NOTEBOOK From Heinz Field

Record crowd: Sunday's attendance of 64,704 (254 above capacity) broke the record for a football game in Pittsburgh. Three Rivers Stadium, the Steelers' home from 1970-2000, had a capacity of 59,600. Although all of this year's Steelers games at Heinz Field were sellouts, the Steelers announce actual attendance. Sunday's game was the first of the 10 played at Heinz Field where there were no no-shows.
Alliance Hall of Famer: Alliance native Len Dawson, the Pro Football Hall of Fame quarterback with the Kansas City Chiefs, presented the Lamar Hunt Trophy to the Patriots. Dawson, who appears weekly on HBO's "Inside the NFL," was selected for the honor because he quarterbacked the Chiefs in the first Super Bowl in 1967. It was the first time a retired played had awarded the trophy. "I guess [Chiefs owner] Lamar is tired of coming to games in the cold," Dawson said. "It's a good thing he didn't know how nice it was going to be today." Gametime temperature was 50 degrees.
How low can you go? The New England Patriots, which defeated the Steelers for the second time in the postseason, shut down the Pittsburgh ground game, holding Steeler ballcarriers to 58 yards. The previous low this season was 73 yards in a loss to the Bengals in Cincinnati on Dec. 30.
Superstar: New England's Troy Brown was easily the AFC Championship Game's most valuable player, returning a punt 55 yards for one touchdown and helping return a blocked field goal for another. Disrespect motivated the Patriots, Brown said. "They didn't respect us at all," said Brown, who also led the Patriots in receiving with eight catches for 121 yards. "Nobody respected us. They just didn't expect us to come in here and play as well as we did in a hostile place like this. We proved to ourselves that we can win on the road."
Going to New Orleans: Wide receiver Charles Johnson, a Steeler from 1994-98, caught two passes for 22 yards for New England. Johnson was the Steelers' first-round draft pick in 1994 (17th overall). Linebacker Mike Vrabel of Ohio State, who made four tackles Sunday, played for the Steelers from 1997-2000, then signed with the Patriots last off-season after being released.
From the Browns to the Big Easy: Two former members of the expansion Cleveland Browns are going to the Super Bowl. Patriots wide receiver David Patten, who played for the Browns in the 2000 season, caught an 11-yard touchdown pass from Drew Bledsoe late in the second quarter for a 14-3 lead. "It was a zone coverage," said Patten, who added that Steelers linebacker Jason Gildon was working to cover the inside. "So I set up like I was going to the inside, then went outside." Fullback Marc Edwards, also with the Browns last season, caught four passes for 26 yards. Defensive end Anthony Pleasant, who played for the Art Modell Browns, had three tackles.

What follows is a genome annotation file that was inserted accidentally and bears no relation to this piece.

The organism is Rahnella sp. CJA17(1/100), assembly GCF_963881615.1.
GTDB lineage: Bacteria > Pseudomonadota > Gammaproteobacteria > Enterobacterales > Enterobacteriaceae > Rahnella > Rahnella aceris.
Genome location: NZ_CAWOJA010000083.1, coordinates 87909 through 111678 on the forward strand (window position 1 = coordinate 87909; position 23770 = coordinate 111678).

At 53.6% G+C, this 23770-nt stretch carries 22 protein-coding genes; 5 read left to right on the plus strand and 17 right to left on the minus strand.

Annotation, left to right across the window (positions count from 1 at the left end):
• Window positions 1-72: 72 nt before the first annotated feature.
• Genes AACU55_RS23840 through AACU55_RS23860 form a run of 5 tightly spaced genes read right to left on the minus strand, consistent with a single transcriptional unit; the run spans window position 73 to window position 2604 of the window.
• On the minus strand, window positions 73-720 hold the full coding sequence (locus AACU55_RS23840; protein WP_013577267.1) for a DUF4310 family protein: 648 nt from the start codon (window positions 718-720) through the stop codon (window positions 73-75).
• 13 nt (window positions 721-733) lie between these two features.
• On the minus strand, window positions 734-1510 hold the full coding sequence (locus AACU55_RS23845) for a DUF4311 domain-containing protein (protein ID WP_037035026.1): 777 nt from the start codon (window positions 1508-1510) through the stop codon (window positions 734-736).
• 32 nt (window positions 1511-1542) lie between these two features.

Bledsoe: Patten said quarterback Drew Bledsoe's loss of his starting job after a rib injury has "been tough on him all year, but he's handled it with true professionalism. We have two great quarterbacks on this team. We see Tom [Brady] go out and [Drew] Bledsoe come in, there's really not a deflation because we know both guys can get the job done."
No Cinderellas: Patten said he doesn't consider the Patriots to be a Cinderella team after a 5-11 season in 2000. "Every year is a different year [because] there is so much parity in this league," said Patten after catching four passes for 39 yards. "The critics don't think we have any talent, but that's their opinion. We know what's in this locker room." Safety Lawyer Milloy said the Pats kept the faith despite an 0-2 start and the loss of their starting quarterback. "We always believed in our chances," Milloy said. "We feel like we match up [well] against everybody." As for being underrated, Milloy said, "it's going to be the same thing next week [against the St. Louis Rams]. I hate to look at the odds." The Patriots opened as 14-point underdogs to the Rams.
Career turnaround: "It's truly been a blessing," said Patten of his relocation to New England. "A year ago, I was just glad to be playing ball. [The Browns] wanted to keep me, but I felt there was a better opportunity for me here."
Inactives: Running back R.J. Bowers, who played at Grove City College, was among the Steeler inactives. Others were cornerback Hank Poteat, center Chukky Okobi, defensive end Chris Combs, tackle Mathias Nkwenti, tight end Cory Geason and linebacker Justin Kurpeikis. Patriot inactives were: Wide receiver Jimmy Farris, cornerback Leonard Myers, tight end Arther Love, offensive lineman Stephen Neal, defensive lineman Chris Sullivan, tackle Kenyatta Jones and defensive end David Nugent.
Tied for lead: Since 1970, the Steelers have hosted eight AFC Championship games. The San Francisco 49ers have been home for eight NFC title games. The AFC runners-up are the Miami Dolphins (six).
-- Tom Williams

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